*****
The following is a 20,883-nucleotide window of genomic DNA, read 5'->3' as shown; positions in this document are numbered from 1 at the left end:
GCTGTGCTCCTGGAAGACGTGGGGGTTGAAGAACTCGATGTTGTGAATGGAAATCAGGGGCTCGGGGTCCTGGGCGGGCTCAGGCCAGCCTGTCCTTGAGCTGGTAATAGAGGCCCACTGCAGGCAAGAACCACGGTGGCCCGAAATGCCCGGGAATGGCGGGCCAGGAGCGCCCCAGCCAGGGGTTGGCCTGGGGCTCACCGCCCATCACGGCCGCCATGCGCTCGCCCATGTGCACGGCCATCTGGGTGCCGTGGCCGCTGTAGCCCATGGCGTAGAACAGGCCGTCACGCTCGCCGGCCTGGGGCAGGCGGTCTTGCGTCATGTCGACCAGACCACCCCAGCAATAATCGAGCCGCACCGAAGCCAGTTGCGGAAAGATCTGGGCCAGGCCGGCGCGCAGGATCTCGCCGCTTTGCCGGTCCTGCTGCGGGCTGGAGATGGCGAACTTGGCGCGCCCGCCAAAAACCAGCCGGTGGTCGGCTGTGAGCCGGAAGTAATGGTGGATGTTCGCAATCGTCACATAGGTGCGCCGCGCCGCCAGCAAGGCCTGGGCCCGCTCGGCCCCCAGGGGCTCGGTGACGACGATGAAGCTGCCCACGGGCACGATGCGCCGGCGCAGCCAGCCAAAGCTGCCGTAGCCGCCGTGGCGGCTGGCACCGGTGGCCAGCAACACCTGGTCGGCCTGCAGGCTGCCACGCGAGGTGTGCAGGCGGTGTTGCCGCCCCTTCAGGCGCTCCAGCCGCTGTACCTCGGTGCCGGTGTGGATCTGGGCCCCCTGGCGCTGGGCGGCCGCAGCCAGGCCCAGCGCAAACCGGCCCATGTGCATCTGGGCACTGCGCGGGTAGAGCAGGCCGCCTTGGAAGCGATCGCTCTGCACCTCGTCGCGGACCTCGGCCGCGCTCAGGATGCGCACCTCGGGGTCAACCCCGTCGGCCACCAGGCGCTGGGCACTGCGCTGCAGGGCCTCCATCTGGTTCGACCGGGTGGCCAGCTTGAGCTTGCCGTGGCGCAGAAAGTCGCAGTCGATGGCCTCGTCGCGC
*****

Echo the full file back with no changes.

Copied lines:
The following is a 20,883-nucleotide window of genomic DNA, read 5'->3' as shown; positions in this document are numbered from 1 at the left end:
GCTGTGCTCCTGGAAGACGTGGGGGTTGAAGAACTCGATGTTGTGAATGGAAATCAGGGGCTCGGGGTCCTGGGCGGGCTCAGGCCAGCCTGTCCTTGAGCTGGTAATAGAGGCCCACTGCAGGCAAGAACCACGGTGGCCCGAAATGCCCGGGAATGGCGGGCCAGGAGCGCCCCAGCCAGGGGTTGGCCTGGGGCTCACCGCCCATCACGGCCGCCATGCGCTCGCCCATGTGCACGGCCATCTGGGTGCCGTGGCCGCTGTAGCCCATGGCGTAGAACAGGCCGTCACGCTCGCCGGCCTGGGGCAGGCGGTCTTGCGTCATGTCGACCAGACCACCCCAGCAATAATCGAGCCGCACCGAAGCCAGTTGCGGAAAGATCTGGGCCAGGCCGGCGCGCAGGATCTCGCCGCTTTGCCGGTCCTGCTGCGGGCTGGAGATGGCGAACTTGGCGCGCCCGCCAAAAACCAGCCGGTGGTCGGCTGTGAGCCGGAAGTAATGGTGGATGTTCGCAATCGTCACATAGGTGCGCCGCGCCGCCAGCAAGGCCTGGGCCCGCTCGGCCCCCAGGGGCTCGGTGACGACGATGAAGCTGCCCACGGGCACGATGCGCCGGCGCAGCCAGCCAAAGCTGCCGTAGCCGCCGTGGCGGCTGGCACCGGTGGCCAGCAACACCTGGTCGGCCTGCAGGCTGCCACGCGAGGTGTGCAGGCGGTGTTGCCGCCCCTTCAGGCGCTCCAGCCGCTGTACCTCGGTGCCGGTGTGGATCTGGGCCCCCTGGCGCTGGGCGGCCGCAGCCAGGCCCAGCGCAAACCGGCCCATGTGCATCTGGGCACTGCGCGGGTAGAGCAGGCCGCCTTGGAAGCGATCGCTCTGCACCTCGTCGCGGACCTCGGCCGCGCTCAGGATGCGCACCTCGGGGTCAACCCCGTCGGCCACCAGGCGCTGGGCACTGCGCTGCAGGGCCTCCATCTGGTTCGACCGGGTGGCCAGCTTGAGCTTGCCGTGGCGCAGAAAGTCGCAGTCGATGGCCTCGTCGCGC